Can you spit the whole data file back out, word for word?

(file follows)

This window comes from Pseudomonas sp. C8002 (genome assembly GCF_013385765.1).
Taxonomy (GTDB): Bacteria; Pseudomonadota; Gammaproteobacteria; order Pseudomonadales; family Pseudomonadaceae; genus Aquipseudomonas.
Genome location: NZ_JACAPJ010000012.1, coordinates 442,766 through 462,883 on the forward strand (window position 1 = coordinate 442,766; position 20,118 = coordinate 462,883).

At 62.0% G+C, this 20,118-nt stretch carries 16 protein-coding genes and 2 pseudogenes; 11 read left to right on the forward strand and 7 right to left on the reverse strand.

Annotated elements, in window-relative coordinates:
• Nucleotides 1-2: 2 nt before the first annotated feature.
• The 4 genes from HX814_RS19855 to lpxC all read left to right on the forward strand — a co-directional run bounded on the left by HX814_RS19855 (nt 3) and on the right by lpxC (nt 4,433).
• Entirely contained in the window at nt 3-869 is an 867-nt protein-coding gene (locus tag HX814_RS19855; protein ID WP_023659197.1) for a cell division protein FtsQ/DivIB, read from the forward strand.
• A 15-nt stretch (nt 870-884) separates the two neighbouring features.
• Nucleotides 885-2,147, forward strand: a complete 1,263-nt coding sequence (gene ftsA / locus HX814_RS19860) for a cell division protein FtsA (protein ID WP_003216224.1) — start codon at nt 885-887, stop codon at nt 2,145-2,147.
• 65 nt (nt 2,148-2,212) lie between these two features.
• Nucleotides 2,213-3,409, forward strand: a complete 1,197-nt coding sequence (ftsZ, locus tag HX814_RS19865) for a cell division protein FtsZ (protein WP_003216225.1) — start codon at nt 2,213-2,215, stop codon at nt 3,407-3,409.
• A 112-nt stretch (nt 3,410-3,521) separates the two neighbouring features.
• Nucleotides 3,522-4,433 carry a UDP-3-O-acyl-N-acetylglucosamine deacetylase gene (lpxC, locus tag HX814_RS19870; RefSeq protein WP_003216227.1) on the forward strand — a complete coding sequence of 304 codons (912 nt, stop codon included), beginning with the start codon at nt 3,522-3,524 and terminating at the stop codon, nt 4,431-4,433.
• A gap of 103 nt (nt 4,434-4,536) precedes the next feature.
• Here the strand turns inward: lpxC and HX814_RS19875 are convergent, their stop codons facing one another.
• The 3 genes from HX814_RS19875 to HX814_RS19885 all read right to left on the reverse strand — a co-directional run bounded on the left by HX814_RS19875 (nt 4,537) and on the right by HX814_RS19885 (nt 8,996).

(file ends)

This window comes from Pseudomonas sp. C8002 (genome assembly GCF_013385765.1).
Taxonomy (GTDB): Bacteria; Pseudomonadota; Gammaproteobacteria; order Pseudomonadales; family Pseudomonadaceae; genus Aquipseudomonas.
Genome location: NZ_JACAPJ010000012.1, coordinates 442,766 through 462,883 on the forward strand (window position 1 = coordinate 442,766; position 20,118 = coordinate 462,883).

At 62.0% G+C, this 20,118-nt stretch carries 16 protein-coding genes and 2 pseudogenes; 11 read left to right on the forward strand and 7 right to left on the reverse strand.

Annotated elements, in window-relative coordinates:
• Nucleotides 1-2: 2 nt before the first annotated feature.
• The 4 genes from HX814_RS19855 to lpxC all read left to right on the forward strand — a co-directional run bounded on the left by HX814_RS19855 (nt 3) and on the right by lpxC (nt 4,433).
• Entirely contained in the window at nt 3-869 is an 867-nt protein-coding gene (locus tag HX814_RS19855; protein ID WP_023659197.1) for a cell division protein FtsQ/DivIB, read from the forward strand.
• A 15-nt stretch (nt 870-884) separates the two neighbouring features.
• Nucleotides 885-2,147, forward strand: a complete 1,263-nt coding sequence (gene ftsA / locus HX814_RS19860) for a cell division protein FtsA (protein ID WP_003216224.1) — start codon at nt 885-887, stop codon at nt 2,145-2,147.
• 65 nt (nt 2,148-2,212) lie between these two features.
• Nucleotides 2,213-3,409, forward strand: a complete 1,197-nt coding sequence (ftsZ, locus tag HX814_RS19865) for a cell division protein FtsZ (protein WP_003216225.1) — start codon at nt 2,213-2,215, stop codon at nt 3,407-3,409.
• A 112-nt stretch (nt 3,410-3,521) separates the two neighbouring features.
• Nucleotides 3,522-4,433 carry a UDP-3-O-acyl-N-acetylglucosamine deacetylase gene (lpxC, locus tag HX814_RS19870; RefSeq protein WP_003216227.1) on the forward strand — a complete coding sequence of 304 codons (912 nt, stop codon included), beginning with the start codon at nt 3,522-3,524 and terminating at the stop codon, nt 4,431-4,433.
• A gap of 103 nt (nt 4,434-4,536) precedes the next feature.
• Here the strand turns inward: lpxC and HX814_RS19875 are convergent, their stop codons facing one another.
• The 3 genes from HX814_RS19875 to HX814_RS19885 all read right to left on the reverse strand — a co-directional run bounded on the left by HX814_RS19875 (nt 4,537) and on the right by HX814_RS19885 (nt 8,996).